In the wake of the announcement this weekend that no charges would be brought against the police officers that shot and killed unarmed Stephon Clark, Governor Gavin Newsom spoke of the need for increased community policing to build trust between residents and policing agencies. He should look at the success of the Los Angeles Police Department’s Community Safety Partnership (CSP).

CSP began almost a decade ago in the pubic housing projects in the Watts section of Los Angeles. The goal was to involve officers in the housing developments not to make arrests but to create partnerships and relationships with community members. Officers selected for the CSP Unit pledged to work five years to build relationships.

CSP is only one small solution in building trust and improving the relationship between police and the people they serve. It is neither an immediate salve for Clark’s family nor the officers entangled in the situation surrounding Clark’s death. Yet, small, successful steps are important and Newsom said he is looking for solutions.

The Urban Peace Institute described the success of the CSP program this way:

Less than a decade ago in L.A.’s Watts neighborhood, residents were unlikely to interact with police in a positive way and rarely ventured outside of their homes due to lack of safety.

But today we hear stories about neighborhood children chasing police officers to hug them, and grandmothers, who are finally enjoying their front steps for the first time, waving and blowing kisses at police officers like they are part of their family.

For residents of Watts’ public housing developments, this ongoing transformation towards a safer community has been successful in large part due to the unique and historic collaboration known as the Community Safety Partnership.

Guiding the Community Safety Partnership was LAPD Chief Charlie Beck and Connie Rice, civil rights activist and lawyer and former NAACP Legal Defense and Educational Fund attorney. Rice was selected to lead the Blue Ribbon Rampart Review Panel, which investigated the largest police corruption scandal in Los Angeles Police Department history. She went from suing the department to working with the department to try and bridge the gap between police and community members.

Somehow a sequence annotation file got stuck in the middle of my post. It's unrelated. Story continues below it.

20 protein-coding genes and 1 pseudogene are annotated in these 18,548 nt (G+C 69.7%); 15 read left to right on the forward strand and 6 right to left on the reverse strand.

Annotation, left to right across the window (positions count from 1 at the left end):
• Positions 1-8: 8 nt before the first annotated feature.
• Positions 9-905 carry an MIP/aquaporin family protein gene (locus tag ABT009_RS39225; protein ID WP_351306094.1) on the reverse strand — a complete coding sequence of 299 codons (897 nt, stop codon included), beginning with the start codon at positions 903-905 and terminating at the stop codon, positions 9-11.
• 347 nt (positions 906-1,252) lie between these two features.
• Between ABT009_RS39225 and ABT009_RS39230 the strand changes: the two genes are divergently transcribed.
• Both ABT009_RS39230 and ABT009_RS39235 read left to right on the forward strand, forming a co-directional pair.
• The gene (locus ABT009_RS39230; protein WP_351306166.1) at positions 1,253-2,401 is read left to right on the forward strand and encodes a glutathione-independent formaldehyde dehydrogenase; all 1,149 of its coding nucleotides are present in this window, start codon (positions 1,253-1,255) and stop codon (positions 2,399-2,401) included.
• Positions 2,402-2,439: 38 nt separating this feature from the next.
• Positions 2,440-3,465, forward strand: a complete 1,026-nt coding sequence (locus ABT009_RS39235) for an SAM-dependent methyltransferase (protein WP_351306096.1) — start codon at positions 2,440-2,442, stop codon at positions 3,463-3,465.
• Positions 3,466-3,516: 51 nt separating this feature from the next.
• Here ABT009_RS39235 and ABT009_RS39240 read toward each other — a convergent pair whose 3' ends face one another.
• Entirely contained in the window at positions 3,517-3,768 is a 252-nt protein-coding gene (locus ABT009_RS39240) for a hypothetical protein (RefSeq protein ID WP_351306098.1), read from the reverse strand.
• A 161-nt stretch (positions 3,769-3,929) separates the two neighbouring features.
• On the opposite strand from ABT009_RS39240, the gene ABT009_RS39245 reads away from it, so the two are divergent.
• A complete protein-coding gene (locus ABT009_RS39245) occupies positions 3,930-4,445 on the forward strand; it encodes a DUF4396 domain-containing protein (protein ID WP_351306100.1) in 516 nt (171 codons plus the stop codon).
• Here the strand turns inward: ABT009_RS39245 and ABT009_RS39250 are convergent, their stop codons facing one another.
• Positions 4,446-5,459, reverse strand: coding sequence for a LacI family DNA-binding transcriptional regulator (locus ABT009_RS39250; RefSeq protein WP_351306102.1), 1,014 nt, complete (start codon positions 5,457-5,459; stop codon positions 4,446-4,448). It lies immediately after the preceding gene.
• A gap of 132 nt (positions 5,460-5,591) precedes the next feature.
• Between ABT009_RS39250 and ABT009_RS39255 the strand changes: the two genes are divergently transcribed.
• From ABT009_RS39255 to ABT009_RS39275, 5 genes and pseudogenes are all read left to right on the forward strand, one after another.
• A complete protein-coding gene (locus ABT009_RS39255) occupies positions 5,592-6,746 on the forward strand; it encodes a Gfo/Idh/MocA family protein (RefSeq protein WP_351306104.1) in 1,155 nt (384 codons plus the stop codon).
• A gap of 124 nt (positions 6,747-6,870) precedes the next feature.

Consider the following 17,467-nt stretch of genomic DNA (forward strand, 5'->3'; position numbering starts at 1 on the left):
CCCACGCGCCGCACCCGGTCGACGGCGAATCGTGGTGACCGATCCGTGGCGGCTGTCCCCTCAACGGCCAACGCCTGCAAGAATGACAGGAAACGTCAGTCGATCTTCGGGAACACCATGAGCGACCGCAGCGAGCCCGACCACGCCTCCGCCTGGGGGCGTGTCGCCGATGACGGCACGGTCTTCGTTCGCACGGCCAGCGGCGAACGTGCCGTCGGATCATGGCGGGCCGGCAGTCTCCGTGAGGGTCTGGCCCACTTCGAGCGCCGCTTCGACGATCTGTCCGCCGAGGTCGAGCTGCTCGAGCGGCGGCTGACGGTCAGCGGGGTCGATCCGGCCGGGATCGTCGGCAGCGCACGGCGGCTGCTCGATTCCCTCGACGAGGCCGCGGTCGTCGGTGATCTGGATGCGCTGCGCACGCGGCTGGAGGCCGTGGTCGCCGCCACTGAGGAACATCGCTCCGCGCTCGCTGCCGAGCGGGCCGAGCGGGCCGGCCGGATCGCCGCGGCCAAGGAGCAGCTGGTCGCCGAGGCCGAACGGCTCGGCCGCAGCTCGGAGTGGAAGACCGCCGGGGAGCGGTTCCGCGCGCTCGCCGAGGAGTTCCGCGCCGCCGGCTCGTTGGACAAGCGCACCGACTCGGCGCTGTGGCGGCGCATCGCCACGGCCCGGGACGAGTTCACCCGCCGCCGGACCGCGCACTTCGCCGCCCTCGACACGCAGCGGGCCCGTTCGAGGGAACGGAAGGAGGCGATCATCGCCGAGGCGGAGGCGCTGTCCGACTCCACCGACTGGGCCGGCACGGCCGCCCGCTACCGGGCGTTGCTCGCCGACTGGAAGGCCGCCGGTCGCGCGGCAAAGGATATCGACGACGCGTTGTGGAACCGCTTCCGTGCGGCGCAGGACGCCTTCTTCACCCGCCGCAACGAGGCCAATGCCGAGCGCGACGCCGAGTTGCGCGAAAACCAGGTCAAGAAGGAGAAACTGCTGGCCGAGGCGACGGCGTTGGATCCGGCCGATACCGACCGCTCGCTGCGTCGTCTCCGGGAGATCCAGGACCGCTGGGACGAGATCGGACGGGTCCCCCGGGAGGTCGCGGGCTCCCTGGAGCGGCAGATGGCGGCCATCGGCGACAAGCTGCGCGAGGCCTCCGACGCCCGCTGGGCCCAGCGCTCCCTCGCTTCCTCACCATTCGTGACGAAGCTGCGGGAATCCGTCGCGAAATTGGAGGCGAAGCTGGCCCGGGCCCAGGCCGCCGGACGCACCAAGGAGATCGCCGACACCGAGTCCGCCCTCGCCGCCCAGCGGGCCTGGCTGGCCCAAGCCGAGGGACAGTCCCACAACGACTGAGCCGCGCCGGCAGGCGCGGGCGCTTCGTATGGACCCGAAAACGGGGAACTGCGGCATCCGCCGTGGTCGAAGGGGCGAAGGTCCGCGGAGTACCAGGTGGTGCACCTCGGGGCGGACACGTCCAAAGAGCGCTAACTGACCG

Rice was the only Californian who served on President Obama’s President’s Task Force on 21st Century Policing, which included a recommendation for the Community Safety Partnership in its final report.

As I reported on this site previously, Rice told me, “When the African-American community sees itself on videos of shootings that are questionable and it looks like murder and there is never any kind of response, because if you’re talking about prosecuting cops you’ve already lost the battle. You have to fix it on the front end.”

Fixing it on the front-end means building community trust.

The plan for the Community Safety Partnership was to reverse the long held traditions of policing—don’t give credit for an arrest, see an arrest as failure. Rice said the officers involved in the CSP were told: You are in the trust business. Earn the trust of the community through service to the community.

According to Rice, after nearly ten years,  CSP in partnership with local residents achieved zero murders in two Watts housing projects, and had the highest case clearance rates and has had no officer involved shootings.

Resolving the issues around the Stephon Clark shooting deals with more than community trust. But if the governor’s goal is to find “systemic reforms” in the criminal justice system, the Community Safety Partnership may be a good place to start.